Phlink 3.0.1 is a telephony automation application for Mac OS X that connects your Mac to a phone line and provides you with a simple hardware and software setup and interface for handling phone calls. Using the included adapter, you can connect both a phone line and a standard, residential phone using one USB port. Once connected and installed, Phlink turns your Mac into a telephone hub designed to save you time and enhance the way you deal with phone communications.
Version 3 adds a number of worthwhile new features that make it a valuable upgrade for users who are already using
version 2.2 ( ). Most notably, Phlink has added Call Snooping, which lets Phlink automatically store a recorded copy of the phone call’s audio on your Mac for later review through Phlink or any other app that can play AIFF audio files. But sometimes recording glitches can occur. For example, Phlink doesn’t always know precisely when to start recording and when to stop because it relies on silence detection. Some recordings may contain touch tones at the beginning, prior to the time the call was connected, or silence at the end, after the call was ended. Though Phlink’s call recording capabilities should work well enough for most users, it’s worth noting that
PhoneValet 4.0 ( ), a competitor, doesn’t exhibit these minor recording problems.
Also new in version 3 is support for the YAC (Yet Another Caller ID) protocol—a signaling standard that lets you display the caller IDs of incoming callers on your television via a TiVo device. Phlink 3’s call log now offers a handy one-click call-back function, so it’s a snap to dial and connect return calls. In this release, Ovolab has also added a voice mailbox set-up wizard, which simplifies the task of setting up Phlink’s flexible message recorder. Version 3 also addresses audio problems caused by certain USB hubs. Plus, the newest edition is Universal, so it will cruise right along on the newest Intel-based Macs.
As in previous versions, Phlink 3 lets you establish voice mailboxes to record messages from callers and design automated greetings to interact with them. You can also record calls or use Phlink’s automatic dialer to dial entries from Apple’s Address Book. At its simplest, you can use Phlink to log caller ID, time, and duration of every call. On a more complex level, you could program AppleScripts to link Phlink with other Mac desktop apps to build a phone-accessible home automation or information retrieval system. For example, you could build a fax-back system that allows users to request documents to be faxed to them.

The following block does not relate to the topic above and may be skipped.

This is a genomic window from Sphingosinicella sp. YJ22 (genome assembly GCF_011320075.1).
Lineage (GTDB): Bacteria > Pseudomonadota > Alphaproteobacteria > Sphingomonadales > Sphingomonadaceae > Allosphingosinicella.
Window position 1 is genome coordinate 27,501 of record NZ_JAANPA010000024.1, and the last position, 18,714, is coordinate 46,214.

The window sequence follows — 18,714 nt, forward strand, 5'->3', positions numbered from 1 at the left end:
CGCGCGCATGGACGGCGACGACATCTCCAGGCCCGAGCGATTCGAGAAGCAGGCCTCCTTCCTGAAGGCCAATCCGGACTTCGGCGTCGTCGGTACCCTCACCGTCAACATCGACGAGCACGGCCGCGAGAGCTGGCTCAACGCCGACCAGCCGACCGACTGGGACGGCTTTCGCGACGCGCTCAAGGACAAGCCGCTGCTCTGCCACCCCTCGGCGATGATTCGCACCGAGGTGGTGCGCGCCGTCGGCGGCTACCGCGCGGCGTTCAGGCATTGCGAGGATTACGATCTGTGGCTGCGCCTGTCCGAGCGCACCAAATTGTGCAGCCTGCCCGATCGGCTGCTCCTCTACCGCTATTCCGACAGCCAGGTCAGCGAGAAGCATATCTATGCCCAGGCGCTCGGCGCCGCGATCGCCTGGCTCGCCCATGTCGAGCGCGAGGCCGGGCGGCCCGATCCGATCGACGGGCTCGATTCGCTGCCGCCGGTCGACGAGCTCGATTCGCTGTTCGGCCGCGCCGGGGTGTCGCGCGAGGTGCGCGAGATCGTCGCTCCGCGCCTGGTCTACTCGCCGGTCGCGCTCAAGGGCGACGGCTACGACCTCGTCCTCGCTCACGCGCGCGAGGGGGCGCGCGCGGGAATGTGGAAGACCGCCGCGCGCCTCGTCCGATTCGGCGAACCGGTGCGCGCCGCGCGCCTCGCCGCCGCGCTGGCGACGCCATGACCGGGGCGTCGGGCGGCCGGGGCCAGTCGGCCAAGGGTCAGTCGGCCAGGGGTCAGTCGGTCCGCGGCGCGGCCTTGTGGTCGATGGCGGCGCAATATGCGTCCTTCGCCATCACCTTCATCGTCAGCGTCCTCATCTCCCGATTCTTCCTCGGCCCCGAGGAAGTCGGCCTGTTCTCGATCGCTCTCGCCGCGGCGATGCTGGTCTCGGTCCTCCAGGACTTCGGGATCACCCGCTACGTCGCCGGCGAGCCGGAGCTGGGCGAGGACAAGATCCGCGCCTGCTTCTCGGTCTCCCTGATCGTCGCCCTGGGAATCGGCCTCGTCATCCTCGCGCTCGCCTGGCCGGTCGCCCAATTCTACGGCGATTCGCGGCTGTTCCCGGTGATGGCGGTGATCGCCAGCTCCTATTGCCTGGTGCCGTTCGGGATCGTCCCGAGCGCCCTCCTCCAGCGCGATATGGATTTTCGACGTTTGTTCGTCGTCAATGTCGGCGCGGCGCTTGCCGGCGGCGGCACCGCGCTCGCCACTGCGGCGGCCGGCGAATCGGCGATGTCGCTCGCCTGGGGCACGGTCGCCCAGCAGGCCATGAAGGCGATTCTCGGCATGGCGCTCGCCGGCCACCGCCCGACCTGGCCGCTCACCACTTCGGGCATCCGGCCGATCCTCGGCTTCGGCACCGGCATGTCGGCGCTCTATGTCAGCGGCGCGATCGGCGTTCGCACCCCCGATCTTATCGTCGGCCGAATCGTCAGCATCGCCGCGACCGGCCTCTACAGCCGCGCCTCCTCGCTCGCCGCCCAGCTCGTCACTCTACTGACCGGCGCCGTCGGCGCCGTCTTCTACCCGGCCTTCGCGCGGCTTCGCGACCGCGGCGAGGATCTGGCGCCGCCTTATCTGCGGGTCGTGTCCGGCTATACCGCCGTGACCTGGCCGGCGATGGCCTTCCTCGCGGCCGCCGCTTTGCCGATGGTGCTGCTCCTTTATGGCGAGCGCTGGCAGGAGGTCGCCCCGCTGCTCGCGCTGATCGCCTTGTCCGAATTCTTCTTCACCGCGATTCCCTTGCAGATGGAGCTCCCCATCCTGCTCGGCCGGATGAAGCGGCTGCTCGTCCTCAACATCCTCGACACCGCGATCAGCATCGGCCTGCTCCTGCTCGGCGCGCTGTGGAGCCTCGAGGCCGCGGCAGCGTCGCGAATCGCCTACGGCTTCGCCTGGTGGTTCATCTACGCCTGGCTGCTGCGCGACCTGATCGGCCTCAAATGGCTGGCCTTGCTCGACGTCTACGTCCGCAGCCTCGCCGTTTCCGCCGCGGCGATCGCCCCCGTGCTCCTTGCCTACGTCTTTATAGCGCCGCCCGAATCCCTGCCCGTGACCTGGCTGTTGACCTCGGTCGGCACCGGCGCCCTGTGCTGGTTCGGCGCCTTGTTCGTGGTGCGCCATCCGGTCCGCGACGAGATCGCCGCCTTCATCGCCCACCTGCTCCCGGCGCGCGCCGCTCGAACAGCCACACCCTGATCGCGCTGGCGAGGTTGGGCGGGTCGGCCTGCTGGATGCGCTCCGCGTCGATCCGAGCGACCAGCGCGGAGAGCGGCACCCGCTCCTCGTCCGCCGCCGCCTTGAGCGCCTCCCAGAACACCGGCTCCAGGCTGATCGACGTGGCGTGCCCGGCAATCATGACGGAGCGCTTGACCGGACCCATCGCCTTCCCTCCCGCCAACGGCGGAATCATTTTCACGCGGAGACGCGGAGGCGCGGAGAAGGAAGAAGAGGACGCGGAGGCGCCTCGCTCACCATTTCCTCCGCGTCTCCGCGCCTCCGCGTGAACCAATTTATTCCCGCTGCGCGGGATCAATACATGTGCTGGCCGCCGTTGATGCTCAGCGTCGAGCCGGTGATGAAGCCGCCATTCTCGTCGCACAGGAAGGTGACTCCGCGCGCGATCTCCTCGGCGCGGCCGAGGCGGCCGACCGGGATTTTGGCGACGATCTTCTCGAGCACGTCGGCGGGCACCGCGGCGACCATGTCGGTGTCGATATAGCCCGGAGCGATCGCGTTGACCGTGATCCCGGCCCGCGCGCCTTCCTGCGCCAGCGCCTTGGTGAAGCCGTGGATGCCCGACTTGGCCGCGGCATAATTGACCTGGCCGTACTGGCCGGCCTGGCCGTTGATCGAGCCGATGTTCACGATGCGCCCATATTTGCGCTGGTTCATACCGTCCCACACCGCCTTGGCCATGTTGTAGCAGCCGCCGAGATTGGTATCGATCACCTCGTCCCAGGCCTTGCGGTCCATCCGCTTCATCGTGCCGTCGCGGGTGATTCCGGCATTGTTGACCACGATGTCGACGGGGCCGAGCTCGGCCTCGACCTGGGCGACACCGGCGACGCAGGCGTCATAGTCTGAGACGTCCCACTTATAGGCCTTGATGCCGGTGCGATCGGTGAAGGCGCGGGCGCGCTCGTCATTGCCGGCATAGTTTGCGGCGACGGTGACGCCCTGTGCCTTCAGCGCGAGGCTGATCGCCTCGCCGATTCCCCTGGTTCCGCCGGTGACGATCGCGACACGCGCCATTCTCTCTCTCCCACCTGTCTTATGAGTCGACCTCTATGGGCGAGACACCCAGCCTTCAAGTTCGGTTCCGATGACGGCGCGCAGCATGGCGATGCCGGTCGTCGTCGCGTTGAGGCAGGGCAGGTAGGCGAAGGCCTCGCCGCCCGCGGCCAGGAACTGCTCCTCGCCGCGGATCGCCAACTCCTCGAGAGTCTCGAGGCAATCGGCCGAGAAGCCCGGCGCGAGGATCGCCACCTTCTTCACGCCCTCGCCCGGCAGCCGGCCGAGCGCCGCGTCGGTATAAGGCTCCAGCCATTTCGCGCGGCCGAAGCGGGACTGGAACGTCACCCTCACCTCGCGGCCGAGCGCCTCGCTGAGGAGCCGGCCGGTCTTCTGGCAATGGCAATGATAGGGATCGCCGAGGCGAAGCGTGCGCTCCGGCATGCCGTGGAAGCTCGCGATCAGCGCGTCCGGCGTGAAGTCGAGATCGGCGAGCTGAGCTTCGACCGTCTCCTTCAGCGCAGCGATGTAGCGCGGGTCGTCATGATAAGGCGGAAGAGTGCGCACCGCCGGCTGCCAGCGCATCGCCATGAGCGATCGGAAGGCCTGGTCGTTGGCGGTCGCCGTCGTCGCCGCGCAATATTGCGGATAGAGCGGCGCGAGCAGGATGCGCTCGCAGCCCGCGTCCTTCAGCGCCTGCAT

As with its competitor, PhoneValet, there’s a lot of flexibility in how the software can deal with calls. For instance, you can have automated greetings behave differently based on caller ID. You can have Phlink save an audio recording of every call, or selectively record a particular call in-progress by manually toggling the recording option. If your Phlink call log has a lot of calls in it, you can set up call lists, which are similar to playlists in iTunes. They display a subset of the call log information.
Phlink bears the brushed-metal user interface to which we’ve grown familiar. Like iLife’s applications, Phlink’s interface is clear-cut and minimal. It embeds Apple’s Address Book contact records into its call log browser—which is ideal if you make heavy use of Address Book, but somewhat of a distraction if you prefer a different contact manager. Thanks to Apple’s Bonjour network technology, Phlink lets other Macs receive caller ID notifications when incoming calls occur, so caller ID pop-ups will appear on their displays, too. Phlink’s support of Apple’s Automator allows you to, for example, create a list of contacts, call them, and play an announcement or reminder to each of them. Phlink also gives Tiger users two Dashboard widgets, which provide a call log and a dialer.
Macworld’s buying advice
Phlink 3.0.1. is a well-designed application that is ideally suited to individuals who want to get a handle on their day-to-day phone routine. While PhoneValet offers more business-oriented features, Ovolab has done a superior job of integrating Phlink with OS X’s unique capabilities like Automator and Dashboard.
[ Ted Wallingford is the author o f Switching to VoIP and VoIP Hacks (O’Reilly, 2005) and an independent technology consultant based in Elyria, Ohio. He semi-annually updates his
Web site. ]
When you receive a call, Phlink pauses iTunes tracks and a translucent window pops up with the caller ID of the incoming caller.
Phlink’s voice-mail recorder allows you to forward recorded messages to a different e-mail recipient for each voice mailbox.